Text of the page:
- At launch time, the page will automatically refresh
- Everyone waiting in the online waiting room will be randomly assigned a place in line to access the website. Your number will be displayed
- Select ‘Backcountry Camping’ from the list, then ‘Jasper‘ under the park dropdown
- Choose your proposed arrival month and day
- Select your party size and desired number of tent pads
- Then click ‘In a List’
- On the next screen, click ‘Maligne Lake’
- Press ‘OK‘ on the pop-up
- Scroll down and select ‘Maligne Lake Trailhead’ as your Access Point on the left sidebar
- Scroll back up and choose which campground you’d like to stay at first
- Click select on the pop-up
- Choose your desired campground for your second night
- Click select on the pop-up
- Repeat as needed
- When finished, click the blue Reserve button on the left sidebar
- Tick the box at the bottom of the rules and then click Continue
- At this point, your reservation is temporarily secured. You now have 20 minutes to log in and pay
- Before the reservation launch day, take some time to practice the above steps (5-19) to ensure you know exactly what to do on the day and increase your odds on getting the itinerary and dates you want
- If you don’t already have an online Parks Canada account, sign up for one in advance of reservation launch day to save both time and stress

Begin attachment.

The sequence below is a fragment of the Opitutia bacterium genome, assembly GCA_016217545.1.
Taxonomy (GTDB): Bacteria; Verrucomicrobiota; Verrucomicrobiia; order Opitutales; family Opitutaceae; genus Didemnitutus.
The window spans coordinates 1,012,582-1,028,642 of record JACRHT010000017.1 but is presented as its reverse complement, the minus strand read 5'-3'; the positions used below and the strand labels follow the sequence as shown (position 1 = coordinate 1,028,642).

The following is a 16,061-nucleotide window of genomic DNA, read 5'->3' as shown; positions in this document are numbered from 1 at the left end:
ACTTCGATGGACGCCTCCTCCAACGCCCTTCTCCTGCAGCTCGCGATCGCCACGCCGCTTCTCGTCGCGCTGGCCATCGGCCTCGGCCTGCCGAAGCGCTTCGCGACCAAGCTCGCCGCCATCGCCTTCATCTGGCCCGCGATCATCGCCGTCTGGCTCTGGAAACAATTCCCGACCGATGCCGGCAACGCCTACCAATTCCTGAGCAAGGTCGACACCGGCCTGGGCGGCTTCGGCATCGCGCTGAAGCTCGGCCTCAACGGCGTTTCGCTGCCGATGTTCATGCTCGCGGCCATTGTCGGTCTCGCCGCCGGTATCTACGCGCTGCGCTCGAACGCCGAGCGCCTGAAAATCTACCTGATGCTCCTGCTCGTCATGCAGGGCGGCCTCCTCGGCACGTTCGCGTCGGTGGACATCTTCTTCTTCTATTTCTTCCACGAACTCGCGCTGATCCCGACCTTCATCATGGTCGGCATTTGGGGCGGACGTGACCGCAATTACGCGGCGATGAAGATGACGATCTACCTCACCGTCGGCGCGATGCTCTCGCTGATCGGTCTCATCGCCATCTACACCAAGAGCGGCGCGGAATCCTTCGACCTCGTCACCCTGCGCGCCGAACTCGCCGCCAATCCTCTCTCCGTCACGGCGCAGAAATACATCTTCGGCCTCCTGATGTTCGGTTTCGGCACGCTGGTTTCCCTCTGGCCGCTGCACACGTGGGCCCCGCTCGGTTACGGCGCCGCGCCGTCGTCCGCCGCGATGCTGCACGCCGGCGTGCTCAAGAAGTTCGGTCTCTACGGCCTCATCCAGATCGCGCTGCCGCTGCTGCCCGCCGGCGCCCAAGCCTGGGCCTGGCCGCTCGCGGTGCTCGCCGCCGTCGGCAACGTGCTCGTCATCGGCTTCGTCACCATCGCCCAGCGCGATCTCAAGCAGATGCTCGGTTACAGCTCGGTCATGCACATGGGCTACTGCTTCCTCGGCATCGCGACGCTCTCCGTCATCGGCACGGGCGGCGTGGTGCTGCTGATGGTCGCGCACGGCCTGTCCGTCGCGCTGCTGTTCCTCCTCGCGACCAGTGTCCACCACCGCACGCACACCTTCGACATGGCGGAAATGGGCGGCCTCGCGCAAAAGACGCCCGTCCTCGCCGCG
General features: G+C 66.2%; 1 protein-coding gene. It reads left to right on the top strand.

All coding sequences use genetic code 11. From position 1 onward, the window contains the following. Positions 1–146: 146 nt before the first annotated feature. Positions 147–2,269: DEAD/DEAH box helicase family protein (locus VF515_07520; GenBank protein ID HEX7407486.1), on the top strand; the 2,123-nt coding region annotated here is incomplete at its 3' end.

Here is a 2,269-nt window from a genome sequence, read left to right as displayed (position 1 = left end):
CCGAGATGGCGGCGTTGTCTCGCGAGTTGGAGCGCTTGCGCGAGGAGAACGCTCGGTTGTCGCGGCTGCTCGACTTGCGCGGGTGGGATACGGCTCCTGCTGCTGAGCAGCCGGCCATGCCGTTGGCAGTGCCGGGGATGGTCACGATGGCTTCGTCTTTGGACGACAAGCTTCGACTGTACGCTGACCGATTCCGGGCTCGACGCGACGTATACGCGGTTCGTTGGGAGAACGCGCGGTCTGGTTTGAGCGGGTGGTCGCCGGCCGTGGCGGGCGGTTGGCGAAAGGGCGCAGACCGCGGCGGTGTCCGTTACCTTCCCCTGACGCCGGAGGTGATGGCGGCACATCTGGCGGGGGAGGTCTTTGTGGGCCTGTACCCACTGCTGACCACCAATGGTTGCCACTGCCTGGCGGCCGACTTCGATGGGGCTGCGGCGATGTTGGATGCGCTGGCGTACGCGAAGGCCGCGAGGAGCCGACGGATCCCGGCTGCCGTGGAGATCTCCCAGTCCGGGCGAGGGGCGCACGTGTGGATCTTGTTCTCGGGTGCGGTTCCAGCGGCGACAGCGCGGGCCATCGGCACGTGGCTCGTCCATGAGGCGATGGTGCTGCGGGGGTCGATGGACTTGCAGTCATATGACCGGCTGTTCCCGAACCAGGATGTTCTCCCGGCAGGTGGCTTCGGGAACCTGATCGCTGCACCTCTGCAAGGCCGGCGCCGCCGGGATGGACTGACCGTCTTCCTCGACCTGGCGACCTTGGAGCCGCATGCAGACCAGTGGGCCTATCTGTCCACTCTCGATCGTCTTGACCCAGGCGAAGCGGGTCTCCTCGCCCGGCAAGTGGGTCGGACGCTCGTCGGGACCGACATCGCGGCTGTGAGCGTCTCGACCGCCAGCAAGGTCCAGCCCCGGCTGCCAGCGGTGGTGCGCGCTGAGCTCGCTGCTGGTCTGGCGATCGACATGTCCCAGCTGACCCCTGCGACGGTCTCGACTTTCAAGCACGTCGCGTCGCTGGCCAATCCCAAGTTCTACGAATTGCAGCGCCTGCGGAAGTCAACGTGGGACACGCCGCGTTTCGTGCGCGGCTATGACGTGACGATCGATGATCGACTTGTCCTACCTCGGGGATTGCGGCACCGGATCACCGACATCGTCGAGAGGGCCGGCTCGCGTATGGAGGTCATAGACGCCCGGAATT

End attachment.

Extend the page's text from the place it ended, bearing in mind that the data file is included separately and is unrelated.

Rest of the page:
- It is possible to use multiple devices – each device will be allocated a number in the waiting line
- I’d recommend using a desktop computer over a tablet or cell phone to make the reservation. The mobile version of the website is, I think, harder to use
- Don’t panic if you get a very high waiting line number – 2nd February is the reservation launch date for a number of Jasper National Park destinations
- Be flexible with your dates and have multiple options/itineraries ready
- Prepare to compromise if needed but remember that cancellations are possible too
- After successfully reserving your campsites, print off the confirmation email. Bring this with you to Maligne Lake
- Change(s) to your reservation can be made up to 2:00 pm on your scheduled day of arrival, but there is a fee
Maligne Lake camping fees
There are three fees to pay when camping at Maligne Lake.
|Fee type||Amount in $CAD (per person)|
|Backcountry overnight permit fee||10.02/night|
|Daily admission fee to |
Jasper National Park
21.00/family or group